Jacobs Center for Neighborhood Innovation
The Jacobs Center for Neighborhood Innovation in Southeastern San Diego. Courtesy of the center

After a year of operating in a virtual environment, a business accelerator program in Southeastern San Diego is going back into action, currently taking applications for its upcoming class to help business owners.

In just two years, the CONNECT ALL @ the Jacobs Center program has held four classes for small businesses.

Organizers of the program says it has worked with 52 businesses, a number that includes 25 female entrepreneurs.

In addition, the program has awarded $65,000 in grants through Union Bank’s pitch competitions for startups.

For the first time since the start of the COVID-19 pandemic, the Southeastern San Diego program’s state-of-the-art shared workspace is reopening, which will allow new participants to join a shared community of entrepreneurs.

Interested low-to-moderate income owners must apply for the free, four-month class before the end of day Aug. 30.

Those who are accepted will experience working with expert mentors, have access to free co-working space and be able to attend helpful weekly workshops on topics ranging from sales and marketing to small business finance.

To apply and to learn more, including the start date for the classes, visit connectallsd.org.

“Since it opened in 2019, this program has had great impact on local businesses.” said Jacobs Center top executive Reginald Jones.  “Our program contributes to San Diego’s economic health and empowers small businesses.”

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A local coalition that includes The San Diego Foundation, LISC San Diego, Urban League of San Diego County and county Board of Supervisors chairman Nathan Fletcher have launched a San Diego Black Homebuyers Program.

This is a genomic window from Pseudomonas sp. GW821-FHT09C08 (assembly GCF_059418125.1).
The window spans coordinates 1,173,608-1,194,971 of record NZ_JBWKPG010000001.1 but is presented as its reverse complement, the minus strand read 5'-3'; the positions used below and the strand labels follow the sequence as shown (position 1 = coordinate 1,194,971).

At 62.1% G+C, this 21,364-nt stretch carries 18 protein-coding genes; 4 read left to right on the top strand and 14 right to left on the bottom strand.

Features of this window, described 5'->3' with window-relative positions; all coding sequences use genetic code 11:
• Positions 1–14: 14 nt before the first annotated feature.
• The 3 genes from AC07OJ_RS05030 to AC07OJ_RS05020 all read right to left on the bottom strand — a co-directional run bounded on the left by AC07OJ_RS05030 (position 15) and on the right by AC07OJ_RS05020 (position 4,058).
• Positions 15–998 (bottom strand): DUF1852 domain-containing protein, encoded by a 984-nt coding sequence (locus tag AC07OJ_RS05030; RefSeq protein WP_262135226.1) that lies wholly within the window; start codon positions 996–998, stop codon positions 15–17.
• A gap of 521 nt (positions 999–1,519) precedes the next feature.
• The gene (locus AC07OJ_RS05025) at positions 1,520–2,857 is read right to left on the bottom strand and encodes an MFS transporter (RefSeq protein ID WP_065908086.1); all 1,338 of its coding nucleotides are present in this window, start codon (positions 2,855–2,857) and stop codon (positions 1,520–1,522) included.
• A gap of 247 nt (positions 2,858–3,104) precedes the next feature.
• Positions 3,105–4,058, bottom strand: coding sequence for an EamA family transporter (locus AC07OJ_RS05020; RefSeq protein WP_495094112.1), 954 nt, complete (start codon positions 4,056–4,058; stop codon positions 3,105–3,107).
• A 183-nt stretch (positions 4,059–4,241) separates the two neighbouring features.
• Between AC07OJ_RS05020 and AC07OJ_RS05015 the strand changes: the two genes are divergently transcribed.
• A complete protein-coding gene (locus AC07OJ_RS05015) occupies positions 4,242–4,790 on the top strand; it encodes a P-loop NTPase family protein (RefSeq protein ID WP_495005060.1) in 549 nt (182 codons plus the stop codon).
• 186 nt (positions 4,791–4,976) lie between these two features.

The effort is supported by $1 million pledged by The San Diego Foundation’s Black Community Investment Fund.

At a news conference Aug. 21, organizers said the program has been set up to provide $9,000 grants to those buying a home, as well as assistance in qualifying for a mortgage.

Overall, according to organizers, assistance valued up to $70,000 per family will be made available.

LISC San Diego will be the administrator of funds granted to eligible homebuyers, while also providing an additional $250,000 contribution to the program.

The Urban League of San Diego County will provide its HUD-certified homeownership counseling services for these homebuyers prior to and post-purchase and will lead outreach efforts.

By working with the Urban League, the homebuyer’s program and their partnering financial institution, homebuyers could receive up to $70,000 in assistance to help them buy a home, according to a spokesperson.

Homebuyers interested in grant assistance through the San Diego Black Homebuyers Program can click go here for more information.

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Young children living in San Diego’s underserved Diamond Community will soon have access to a new educational resource — free-standing lending libraries, thanks to the help of the San Diego Fine Woodworkers Association.